Cycle Length

Because each step in an RC4 cipher is a permutation, there is a limit to the number of unique bytes that can be produced before it begins repeating. This is called the permutation cycle. The length of the permutation cycle depends on the exact starting state, but we can get an upper bound.

Since there are 256 elements in the array, and two indices into the array (i and j), there is a maximum of
256! * 256^2 = 5.62 * 10^512 = 2^1700
possible states. That's 4.6 * 10^488 yottabytes!

This is the maximum possible states, however, and other starting states could have less. If the RC4 algorithm performed as a random permutation (which it does not, it performs worse), the cycle length would be half of the theoretical maximum above. Luckily the number above is so vast, that even some faction of it is still so many bytes that all of humanity has never and likely will never have that much total storage.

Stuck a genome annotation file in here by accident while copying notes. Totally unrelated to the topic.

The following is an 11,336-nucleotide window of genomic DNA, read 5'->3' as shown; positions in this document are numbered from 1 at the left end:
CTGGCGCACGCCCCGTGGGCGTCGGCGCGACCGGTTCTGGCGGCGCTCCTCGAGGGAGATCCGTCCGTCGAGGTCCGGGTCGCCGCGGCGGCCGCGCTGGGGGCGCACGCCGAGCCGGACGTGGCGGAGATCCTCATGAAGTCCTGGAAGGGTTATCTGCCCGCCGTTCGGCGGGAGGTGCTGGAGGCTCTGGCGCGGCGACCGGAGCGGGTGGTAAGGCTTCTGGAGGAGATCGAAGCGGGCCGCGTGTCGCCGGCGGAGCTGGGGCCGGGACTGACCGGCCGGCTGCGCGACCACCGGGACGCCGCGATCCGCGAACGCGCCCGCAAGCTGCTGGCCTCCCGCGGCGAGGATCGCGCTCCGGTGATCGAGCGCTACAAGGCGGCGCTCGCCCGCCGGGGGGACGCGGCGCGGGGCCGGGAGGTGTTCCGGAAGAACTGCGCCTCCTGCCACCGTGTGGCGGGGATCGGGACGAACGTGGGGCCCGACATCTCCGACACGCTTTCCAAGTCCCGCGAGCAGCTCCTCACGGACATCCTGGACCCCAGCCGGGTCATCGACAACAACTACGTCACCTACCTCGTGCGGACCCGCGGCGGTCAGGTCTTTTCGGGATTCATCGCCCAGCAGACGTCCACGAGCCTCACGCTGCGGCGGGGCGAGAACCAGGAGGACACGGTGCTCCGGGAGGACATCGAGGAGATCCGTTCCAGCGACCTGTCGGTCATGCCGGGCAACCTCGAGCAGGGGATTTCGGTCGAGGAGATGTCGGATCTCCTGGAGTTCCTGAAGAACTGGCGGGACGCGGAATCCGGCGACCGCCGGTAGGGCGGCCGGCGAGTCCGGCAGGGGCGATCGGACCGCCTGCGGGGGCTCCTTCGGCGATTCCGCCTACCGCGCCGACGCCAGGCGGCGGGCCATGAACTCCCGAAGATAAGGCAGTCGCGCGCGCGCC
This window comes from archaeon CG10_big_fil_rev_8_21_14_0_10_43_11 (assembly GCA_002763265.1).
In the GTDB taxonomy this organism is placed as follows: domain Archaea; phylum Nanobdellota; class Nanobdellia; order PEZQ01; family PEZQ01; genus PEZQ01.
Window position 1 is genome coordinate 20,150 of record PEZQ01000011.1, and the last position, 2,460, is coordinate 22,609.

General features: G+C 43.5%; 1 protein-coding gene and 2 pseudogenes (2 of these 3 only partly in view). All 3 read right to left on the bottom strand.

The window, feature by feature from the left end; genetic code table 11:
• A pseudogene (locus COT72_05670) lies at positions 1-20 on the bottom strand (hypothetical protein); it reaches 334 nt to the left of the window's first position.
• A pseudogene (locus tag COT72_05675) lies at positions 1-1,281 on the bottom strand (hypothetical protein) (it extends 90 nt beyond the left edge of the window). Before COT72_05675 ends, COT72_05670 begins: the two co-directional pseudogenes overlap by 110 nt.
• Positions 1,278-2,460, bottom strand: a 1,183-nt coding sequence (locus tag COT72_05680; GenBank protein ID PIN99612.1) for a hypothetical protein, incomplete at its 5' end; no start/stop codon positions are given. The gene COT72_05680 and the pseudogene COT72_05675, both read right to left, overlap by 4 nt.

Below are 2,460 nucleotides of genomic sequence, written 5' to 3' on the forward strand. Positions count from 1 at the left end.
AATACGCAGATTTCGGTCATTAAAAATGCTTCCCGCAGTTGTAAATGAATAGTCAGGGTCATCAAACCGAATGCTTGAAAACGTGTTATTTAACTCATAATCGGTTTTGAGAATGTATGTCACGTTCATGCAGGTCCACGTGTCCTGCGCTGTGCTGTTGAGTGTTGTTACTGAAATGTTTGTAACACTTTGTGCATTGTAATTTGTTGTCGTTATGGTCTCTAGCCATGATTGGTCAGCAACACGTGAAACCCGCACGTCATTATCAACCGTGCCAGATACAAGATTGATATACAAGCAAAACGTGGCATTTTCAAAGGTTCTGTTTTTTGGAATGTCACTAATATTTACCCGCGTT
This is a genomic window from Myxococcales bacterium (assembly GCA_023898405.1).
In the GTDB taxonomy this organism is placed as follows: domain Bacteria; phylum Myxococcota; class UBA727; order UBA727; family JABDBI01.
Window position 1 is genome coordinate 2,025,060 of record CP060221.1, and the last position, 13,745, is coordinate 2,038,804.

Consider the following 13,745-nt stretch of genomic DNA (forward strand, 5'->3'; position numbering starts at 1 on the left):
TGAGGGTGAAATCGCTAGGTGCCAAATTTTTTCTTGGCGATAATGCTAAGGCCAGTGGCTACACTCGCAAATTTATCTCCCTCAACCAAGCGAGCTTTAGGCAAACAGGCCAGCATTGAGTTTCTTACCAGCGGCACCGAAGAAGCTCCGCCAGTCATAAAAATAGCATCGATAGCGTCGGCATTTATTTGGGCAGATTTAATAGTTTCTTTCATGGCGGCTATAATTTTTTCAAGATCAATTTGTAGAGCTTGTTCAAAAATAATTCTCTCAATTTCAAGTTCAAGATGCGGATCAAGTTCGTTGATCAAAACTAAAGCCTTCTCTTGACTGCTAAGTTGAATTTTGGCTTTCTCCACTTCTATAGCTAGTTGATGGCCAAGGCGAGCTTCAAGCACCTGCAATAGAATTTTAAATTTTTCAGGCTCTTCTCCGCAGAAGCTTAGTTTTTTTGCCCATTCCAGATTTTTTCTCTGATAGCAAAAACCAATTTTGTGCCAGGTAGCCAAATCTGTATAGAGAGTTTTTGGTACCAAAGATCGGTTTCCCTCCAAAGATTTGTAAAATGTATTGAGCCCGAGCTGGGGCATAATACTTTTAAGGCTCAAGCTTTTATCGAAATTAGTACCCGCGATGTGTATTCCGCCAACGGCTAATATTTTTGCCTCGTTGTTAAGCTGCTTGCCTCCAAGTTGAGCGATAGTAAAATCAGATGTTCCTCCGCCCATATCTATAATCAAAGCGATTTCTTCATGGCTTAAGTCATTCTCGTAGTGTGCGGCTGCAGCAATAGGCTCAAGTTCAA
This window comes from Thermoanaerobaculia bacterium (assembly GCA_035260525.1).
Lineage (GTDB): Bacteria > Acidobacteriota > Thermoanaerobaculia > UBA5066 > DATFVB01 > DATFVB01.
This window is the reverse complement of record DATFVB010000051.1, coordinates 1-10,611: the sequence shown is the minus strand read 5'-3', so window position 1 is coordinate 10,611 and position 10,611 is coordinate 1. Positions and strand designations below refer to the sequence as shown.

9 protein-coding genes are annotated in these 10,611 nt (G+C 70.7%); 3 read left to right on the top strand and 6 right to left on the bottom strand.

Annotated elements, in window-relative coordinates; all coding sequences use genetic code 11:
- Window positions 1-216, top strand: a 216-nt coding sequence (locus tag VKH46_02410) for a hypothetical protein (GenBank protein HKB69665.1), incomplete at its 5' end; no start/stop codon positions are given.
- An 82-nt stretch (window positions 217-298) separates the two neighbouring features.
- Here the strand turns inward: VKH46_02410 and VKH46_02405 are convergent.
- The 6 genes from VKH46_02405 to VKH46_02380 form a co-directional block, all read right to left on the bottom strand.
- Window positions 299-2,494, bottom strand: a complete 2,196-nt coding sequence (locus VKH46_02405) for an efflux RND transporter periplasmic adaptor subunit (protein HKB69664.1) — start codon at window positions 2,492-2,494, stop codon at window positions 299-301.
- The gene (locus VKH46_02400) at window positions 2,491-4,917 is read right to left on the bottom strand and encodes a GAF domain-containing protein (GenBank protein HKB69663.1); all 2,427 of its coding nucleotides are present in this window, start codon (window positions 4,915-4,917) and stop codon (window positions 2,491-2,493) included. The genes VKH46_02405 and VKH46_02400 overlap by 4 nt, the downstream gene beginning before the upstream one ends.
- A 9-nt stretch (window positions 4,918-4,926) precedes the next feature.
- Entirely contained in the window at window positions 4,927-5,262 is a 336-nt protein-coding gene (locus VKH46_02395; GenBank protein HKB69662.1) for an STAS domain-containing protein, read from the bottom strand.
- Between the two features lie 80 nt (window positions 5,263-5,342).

One thing to watch out for, however is something called Finney States. If an RC4 is started in one of these Finney States, the length of the cycle is much, much reduced. The chance of randomly generating one of these starting states, however, is VERY, very low.

Strengthening RC4

As stated, and visualized, above, it is vital to permute the table for several rounds (at 256 steps per round) after the key schedule, discarding the bytes, before you start using the stream. Also, it would be foolish to use the actual bytes of the key for permuting the starting state. It would be instead better to use a hash of the key + nonce or a key derivation function from the key instead the actual value of the key itself.

Another idea is, after shuffling the table enough rounds to hide the key, scramble the table an additional number of rounds, that value being some function of the key. This increases the possible starting states by whatever your range is.

In the classic RC4, each step would return one byte. The number of steps taken before returning each byte is configurable in my implementation.

Memory hardening

Check out the experimental branch for a memory hardened version. It stores the key class in memory, with the key XORed with a one-time pad, and then is protected in memory from access with the System.Security.Cryptography.ProtectedMemory class.

Other uses